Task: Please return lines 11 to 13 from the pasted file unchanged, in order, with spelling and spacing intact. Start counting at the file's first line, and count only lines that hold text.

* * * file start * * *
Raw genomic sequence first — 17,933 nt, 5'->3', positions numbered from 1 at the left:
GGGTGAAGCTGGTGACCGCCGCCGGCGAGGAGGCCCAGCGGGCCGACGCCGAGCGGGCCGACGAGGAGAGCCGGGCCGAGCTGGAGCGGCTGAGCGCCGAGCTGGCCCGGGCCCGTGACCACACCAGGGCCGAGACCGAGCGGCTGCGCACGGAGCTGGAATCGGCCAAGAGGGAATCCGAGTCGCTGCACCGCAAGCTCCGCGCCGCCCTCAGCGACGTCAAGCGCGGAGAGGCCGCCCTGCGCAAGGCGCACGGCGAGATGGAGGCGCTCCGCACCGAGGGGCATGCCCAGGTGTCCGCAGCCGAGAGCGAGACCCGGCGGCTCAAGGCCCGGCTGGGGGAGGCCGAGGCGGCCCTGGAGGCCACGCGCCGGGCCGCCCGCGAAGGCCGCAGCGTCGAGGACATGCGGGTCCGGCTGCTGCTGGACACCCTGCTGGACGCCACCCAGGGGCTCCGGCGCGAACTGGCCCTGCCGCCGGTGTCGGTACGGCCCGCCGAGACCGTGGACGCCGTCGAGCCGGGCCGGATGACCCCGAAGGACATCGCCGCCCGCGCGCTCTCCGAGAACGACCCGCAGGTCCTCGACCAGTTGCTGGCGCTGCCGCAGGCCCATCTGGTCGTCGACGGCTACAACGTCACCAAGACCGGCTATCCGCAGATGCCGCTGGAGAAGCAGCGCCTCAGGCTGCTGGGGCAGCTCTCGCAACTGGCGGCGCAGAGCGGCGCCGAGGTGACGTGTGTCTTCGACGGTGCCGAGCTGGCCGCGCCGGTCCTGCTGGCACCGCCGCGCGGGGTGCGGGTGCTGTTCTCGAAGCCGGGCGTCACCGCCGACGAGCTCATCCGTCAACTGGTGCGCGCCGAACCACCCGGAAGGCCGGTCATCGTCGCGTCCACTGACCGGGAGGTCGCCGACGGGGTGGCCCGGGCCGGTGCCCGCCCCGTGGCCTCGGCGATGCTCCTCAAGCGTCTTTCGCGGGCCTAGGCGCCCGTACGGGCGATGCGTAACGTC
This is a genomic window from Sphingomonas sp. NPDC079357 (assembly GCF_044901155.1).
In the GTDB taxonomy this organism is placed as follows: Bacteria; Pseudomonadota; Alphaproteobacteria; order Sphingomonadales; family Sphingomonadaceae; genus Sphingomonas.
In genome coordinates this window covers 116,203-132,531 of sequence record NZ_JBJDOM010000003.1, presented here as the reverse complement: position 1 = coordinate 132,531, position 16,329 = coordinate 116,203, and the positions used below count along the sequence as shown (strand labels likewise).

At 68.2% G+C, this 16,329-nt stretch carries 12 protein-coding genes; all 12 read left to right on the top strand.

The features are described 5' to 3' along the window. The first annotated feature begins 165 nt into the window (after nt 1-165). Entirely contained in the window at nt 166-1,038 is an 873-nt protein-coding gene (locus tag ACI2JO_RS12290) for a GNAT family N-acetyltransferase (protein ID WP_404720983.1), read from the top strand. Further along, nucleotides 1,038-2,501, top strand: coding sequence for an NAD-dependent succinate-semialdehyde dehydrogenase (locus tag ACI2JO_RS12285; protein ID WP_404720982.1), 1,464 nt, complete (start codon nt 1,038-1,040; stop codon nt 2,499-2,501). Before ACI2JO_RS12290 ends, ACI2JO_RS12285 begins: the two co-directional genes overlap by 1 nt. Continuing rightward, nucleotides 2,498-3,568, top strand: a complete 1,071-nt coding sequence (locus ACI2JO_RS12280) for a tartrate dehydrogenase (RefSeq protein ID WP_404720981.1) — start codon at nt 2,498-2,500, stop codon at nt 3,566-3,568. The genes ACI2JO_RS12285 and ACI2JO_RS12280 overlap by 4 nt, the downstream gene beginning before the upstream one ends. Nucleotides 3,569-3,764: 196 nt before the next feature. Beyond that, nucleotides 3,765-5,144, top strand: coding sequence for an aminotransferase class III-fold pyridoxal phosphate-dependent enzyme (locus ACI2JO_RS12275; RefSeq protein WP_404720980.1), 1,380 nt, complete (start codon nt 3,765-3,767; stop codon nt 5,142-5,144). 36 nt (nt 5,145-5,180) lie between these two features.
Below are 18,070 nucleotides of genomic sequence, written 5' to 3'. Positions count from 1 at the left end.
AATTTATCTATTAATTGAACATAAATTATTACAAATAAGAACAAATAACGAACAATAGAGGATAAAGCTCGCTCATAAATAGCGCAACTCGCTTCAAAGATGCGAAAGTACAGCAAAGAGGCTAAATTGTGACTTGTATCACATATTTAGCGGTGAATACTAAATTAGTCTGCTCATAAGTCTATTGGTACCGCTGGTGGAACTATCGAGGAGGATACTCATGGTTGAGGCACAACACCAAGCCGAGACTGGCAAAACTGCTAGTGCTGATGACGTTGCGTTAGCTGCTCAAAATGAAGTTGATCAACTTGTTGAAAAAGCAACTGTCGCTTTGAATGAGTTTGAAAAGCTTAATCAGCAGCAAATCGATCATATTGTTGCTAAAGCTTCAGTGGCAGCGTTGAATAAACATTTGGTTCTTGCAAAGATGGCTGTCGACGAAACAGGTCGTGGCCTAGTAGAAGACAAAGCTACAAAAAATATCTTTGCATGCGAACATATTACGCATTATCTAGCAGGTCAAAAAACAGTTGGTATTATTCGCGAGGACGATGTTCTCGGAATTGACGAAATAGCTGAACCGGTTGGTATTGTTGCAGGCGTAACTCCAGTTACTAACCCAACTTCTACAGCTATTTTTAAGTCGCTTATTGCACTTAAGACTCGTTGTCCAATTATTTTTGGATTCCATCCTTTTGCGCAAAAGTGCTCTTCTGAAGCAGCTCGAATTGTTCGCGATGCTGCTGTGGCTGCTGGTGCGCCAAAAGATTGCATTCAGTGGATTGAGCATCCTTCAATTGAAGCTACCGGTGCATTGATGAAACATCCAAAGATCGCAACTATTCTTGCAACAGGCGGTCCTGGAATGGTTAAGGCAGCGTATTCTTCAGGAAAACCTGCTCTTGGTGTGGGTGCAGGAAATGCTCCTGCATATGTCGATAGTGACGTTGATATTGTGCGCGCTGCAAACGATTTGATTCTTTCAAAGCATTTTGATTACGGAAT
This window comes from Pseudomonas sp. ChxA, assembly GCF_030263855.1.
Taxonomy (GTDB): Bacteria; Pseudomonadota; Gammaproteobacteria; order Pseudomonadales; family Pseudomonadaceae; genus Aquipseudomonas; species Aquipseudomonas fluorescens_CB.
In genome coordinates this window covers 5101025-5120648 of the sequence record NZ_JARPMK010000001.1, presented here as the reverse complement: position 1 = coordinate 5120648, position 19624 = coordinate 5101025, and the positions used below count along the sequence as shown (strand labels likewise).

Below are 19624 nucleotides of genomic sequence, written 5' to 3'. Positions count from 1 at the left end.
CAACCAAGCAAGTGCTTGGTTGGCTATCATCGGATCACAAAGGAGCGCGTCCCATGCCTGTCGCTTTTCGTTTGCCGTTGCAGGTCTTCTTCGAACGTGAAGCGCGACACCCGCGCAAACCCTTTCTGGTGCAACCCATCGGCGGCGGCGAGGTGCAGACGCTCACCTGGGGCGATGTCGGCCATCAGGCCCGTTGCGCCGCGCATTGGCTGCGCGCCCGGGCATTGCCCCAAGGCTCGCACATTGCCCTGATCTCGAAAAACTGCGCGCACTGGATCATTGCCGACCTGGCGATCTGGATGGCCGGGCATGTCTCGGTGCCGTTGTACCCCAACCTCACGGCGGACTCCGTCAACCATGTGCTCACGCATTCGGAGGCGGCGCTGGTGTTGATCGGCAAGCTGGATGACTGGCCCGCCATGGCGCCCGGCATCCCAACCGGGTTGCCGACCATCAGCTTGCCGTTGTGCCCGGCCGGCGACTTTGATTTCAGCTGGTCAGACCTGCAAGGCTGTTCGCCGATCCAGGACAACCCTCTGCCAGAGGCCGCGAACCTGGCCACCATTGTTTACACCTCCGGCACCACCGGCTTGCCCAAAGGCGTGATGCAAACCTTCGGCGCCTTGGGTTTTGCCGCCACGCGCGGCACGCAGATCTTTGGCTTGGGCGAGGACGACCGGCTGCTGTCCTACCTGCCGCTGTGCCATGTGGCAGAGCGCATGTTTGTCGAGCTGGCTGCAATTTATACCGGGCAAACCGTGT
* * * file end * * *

Taxonomy (GTDB): Bacteria; Pseudomonadota; Gammaproteobacteria; order Pseudomonadales; family Pseudomonadaceae; genus Aquipseudomonas; species Aquipseudomonas fluorescens_CB.
In genome coordinates this window covers 5101025-5120648 of the sequence record NZ_JARPMK010000001.1, presented here as the reverse complement: position 1 = coordinate 5120648, position 19624 = coordinate 5101025, and the positions used below count along the sequence as shown (strand labels likewise).

Below are 19624 nucleotides of genomic sequence, written 5' to 3'. Positions count from 1 at the left end.